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Glasgow’s Low Emission Zone (LEZ), which has been in place since June, was recently challenged by a local business. After a two-day hearing, the Judicial Review of the LEZ has been dismissed.

Glasgow’s clean air bill was challenged by Paton’s Accident Repair Centre, objecting to the legality of the scheme.

The case also challenged the national regulations that determined the penalties when a vehicle does not meet the emission standards. All non-exempt vehicles that breach these standards face a charge, which is not a policy within London’s Ultra Low Emission Zone (ULEZ) and other Clean Air Zones in England.

This is the first LEZ to be put into place in Scotland, but Edinburgh, Dundee, and Aberdeen have plans to follow Glasgow’s scheme. Its first part included the introduction of low-emission buses, requiring an improvement each year in the quantity of low or zero-emission buses for the city centre.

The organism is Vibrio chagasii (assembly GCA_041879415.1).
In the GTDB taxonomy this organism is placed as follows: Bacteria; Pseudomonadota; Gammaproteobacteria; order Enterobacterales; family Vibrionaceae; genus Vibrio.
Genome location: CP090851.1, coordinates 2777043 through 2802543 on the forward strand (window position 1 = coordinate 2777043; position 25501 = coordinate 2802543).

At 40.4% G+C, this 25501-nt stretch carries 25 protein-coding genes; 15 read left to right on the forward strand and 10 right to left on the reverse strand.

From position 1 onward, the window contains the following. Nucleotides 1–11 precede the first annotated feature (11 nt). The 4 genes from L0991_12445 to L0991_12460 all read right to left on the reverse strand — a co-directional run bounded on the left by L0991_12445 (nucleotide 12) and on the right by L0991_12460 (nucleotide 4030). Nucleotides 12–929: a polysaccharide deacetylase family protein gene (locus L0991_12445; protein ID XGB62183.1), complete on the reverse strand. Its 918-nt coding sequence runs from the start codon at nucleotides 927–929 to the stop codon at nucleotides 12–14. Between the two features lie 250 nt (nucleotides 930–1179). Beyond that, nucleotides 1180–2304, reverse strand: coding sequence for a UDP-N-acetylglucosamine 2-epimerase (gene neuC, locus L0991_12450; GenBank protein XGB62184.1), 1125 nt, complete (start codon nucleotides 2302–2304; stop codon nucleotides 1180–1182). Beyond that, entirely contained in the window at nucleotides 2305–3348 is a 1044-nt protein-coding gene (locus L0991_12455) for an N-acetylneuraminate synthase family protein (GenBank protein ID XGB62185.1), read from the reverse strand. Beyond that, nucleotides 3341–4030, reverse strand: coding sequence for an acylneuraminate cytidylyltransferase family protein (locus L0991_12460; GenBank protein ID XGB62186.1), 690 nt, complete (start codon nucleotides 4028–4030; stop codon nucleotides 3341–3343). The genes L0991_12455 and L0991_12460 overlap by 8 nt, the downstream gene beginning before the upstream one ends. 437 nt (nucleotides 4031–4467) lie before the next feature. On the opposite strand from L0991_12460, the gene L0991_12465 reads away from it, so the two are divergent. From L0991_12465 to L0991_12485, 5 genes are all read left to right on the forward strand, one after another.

Glasgow’s council have stated they hope the scheme will inspire more sustainable transportation and boost the city’s amenity, on top of improving air quality.

Cllr Angus Millar, the council’s convener for transport and climate, said: “Today’s decision reflects that Glasgow’s Low Emission Zone is an important public health measure, aimed at bringing down harmful levels of air pollution within the city centre after decades of unacceptable non-compliance with legal standards.

“A strong and substantial body of work underpinned our decision to roll out the LEZ, and we’ve always had the utmost confidence in the lawfulness and proportionality of the scheme given its clear, scientific evidence base.”

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